Celebrating Audiobook Month in June has given us such a great opportunity to give special attention to the narrator luminaries of the audiobook world. Here at AudioFile, each day in June is dedicated to one of our Golden Voices. Starting with Derek Jacobi on June 1 up to today—”John Lee Day”—we’ve posted “essential listens” for each narrator on our Twitter stream, and on weekdays in June, we’ve devoted each podcast episode of Behind the Mic to a single narrator. Today, host Jo Reed and I chat about narrator John Lee and his skilled handling of British mysteries and unique style. Yesterday, we talked about Robin Miles and her amazing skills with different dialects.
I always love the “working” pictures of the narrators at their craft. Don’t miss our focus on narrators Grover Gardner, Davina Porter, Jim Dale, Simon Vance, and Stefan Rudnicki all next week. One lovely aspect of the podcasts—you can search for a specific episode at any time on the podcast home page.
I rarely have a chance to just riff on what I love about a narrator. It has been a great change of pace in our podcast conversations to “fangirl” each wonderful narrator. I also like the opportunity to highlight specific skills, because in the constant flow of reviews, Alyssa Bresnahan’s special skill to elevate a story, or the elegance of Davina Porter’s style, can often be overlooked. I hope that knowing the details of an individual narrator’s style gives you better tools to make choices about your audiobooks.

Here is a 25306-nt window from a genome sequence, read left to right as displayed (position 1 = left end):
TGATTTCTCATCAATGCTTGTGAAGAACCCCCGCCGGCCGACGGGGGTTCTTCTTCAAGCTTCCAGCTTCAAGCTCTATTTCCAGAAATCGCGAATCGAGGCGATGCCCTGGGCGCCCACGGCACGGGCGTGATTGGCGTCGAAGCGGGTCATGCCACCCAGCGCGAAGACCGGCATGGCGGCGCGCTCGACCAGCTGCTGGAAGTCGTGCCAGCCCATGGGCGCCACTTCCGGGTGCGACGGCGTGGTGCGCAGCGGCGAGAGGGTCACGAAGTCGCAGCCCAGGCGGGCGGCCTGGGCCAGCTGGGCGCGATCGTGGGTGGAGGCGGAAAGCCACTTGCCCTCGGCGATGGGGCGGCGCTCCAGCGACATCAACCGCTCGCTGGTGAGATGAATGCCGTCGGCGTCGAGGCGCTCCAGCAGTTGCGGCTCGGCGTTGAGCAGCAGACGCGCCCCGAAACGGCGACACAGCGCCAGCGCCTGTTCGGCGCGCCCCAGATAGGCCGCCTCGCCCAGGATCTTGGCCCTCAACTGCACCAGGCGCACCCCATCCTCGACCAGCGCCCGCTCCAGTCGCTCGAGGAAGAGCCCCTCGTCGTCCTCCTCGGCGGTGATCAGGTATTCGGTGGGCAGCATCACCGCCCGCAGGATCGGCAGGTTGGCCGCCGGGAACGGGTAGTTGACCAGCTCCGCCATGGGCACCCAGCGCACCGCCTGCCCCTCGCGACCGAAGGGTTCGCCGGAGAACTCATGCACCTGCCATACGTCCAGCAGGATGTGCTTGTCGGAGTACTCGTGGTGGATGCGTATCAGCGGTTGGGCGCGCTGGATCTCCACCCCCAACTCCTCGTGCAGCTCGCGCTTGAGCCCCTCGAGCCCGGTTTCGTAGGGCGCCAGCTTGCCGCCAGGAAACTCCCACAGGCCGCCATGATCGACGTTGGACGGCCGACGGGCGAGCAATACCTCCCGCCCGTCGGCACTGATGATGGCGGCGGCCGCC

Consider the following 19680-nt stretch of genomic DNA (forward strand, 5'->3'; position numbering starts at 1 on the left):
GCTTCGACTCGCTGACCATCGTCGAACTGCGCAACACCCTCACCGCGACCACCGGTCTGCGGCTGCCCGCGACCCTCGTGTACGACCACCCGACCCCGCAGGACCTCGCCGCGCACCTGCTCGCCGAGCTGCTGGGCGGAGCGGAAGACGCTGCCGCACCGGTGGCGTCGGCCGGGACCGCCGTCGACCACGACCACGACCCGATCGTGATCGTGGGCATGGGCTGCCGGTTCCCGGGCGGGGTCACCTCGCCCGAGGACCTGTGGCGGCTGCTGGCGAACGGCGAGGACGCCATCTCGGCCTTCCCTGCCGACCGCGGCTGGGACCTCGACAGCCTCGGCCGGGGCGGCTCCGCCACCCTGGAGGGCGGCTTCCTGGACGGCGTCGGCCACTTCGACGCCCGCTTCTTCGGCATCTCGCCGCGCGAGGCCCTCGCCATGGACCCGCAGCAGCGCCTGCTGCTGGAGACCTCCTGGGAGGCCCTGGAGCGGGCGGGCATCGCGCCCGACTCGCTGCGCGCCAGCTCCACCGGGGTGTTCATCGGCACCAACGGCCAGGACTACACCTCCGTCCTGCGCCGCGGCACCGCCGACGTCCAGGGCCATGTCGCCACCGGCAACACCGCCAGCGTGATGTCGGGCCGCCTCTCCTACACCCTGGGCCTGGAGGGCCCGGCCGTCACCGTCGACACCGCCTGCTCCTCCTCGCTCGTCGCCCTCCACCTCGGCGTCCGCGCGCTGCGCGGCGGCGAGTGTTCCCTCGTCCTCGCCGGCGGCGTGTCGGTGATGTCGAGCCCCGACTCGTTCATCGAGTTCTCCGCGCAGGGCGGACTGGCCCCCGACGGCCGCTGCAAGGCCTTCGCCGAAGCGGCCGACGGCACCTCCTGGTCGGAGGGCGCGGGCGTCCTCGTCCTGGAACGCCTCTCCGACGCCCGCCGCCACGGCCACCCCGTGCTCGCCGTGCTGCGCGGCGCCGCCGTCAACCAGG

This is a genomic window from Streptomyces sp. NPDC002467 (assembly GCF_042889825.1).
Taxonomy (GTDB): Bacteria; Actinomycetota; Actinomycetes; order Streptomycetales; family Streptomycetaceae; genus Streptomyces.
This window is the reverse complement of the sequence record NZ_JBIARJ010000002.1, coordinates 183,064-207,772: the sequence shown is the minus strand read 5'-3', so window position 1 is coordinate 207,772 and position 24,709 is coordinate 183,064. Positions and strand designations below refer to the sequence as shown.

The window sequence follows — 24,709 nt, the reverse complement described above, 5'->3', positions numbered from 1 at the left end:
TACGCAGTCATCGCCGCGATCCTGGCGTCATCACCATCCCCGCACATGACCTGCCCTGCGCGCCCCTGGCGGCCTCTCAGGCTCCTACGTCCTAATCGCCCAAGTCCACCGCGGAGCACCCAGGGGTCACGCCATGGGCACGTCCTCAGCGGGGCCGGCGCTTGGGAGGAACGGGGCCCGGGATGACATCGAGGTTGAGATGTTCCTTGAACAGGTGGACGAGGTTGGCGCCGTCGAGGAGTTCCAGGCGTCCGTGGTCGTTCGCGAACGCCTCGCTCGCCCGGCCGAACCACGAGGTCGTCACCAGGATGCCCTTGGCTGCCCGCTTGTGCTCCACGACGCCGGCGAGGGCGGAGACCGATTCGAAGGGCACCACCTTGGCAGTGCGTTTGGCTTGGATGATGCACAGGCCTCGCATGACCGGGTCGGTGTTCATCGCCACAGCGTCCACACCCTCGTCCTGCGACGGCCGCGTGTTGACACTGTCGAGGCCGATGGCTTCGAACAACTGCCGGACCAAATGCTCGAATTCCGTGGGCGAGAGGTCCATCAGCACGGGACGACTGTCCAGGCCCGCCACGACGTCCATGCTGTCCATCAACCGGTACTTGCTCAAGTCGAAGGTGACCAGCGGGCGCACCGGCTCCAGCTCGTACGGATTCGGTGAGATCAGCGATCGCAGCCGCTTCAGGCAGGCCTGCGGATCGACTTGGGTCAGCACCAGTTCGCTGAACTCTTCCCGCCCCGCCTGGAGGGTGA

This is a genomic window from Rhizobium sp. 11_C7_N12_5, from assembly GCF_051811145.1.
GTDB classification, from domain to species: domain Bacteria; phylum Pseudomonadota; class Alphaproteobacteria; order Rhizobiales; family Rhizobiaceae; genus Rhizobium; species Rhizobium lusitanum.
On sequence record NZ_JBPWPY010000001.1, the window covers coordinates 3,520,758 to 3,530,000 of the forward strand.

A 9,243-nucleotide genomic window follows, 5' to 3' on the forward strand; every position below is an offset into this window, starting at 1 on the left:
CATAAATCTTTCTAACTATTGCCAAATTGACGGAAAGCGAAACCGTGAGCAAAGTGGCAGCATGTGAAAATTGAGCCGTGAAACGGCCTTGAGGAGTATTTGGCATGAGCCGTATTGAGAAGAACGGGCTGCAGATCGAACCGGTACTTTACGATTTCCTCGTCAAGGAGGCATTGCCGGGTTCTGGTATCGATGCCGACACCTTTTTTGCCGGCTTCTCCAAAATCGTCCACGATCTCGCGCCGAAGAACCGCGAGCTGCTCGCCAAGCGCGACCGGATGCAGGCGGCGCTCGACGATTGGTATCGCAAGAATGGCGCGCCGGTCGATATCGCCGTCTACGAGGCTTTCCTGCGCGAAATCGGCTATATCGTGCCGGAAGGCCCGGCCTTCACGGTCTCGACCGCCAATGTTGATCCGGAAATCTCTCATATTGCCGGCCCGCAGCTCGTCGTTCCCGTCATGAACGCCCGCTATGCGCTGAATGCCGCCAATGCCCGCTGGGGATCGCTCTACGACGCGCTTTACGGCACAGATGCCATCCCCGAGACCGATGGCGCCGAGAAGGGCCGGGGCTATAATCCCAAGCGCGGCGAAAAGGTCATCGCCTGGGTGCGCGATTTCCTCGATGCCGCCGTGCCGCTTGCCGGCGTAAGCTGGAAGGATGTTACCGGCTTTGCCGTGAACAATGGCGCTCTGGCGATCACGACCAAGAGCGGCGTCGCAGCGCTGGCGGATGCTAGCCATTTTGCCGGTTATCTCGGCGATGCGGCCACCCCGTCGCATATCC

The AudioFile blog editors have been busy as well, giving special attention to Golden Voice narrators in their posts this June. Special thanks to Caitlin Augusta, Candace Levy, Aurelia Scott, Ellen Quint, and Sonja Cole for their blog contributions this month. And of course, Jo Reed, our intrepid podcast host who continues to make us sound smart! The “About” page on the AudioFile site was revamped recently, if you want to find out more about the full AudioFile team.
Our statistics show a lot of people listening to the podcasts and spending time on this blog, and also sharing the Twitter posts—but we would love more comments . . .
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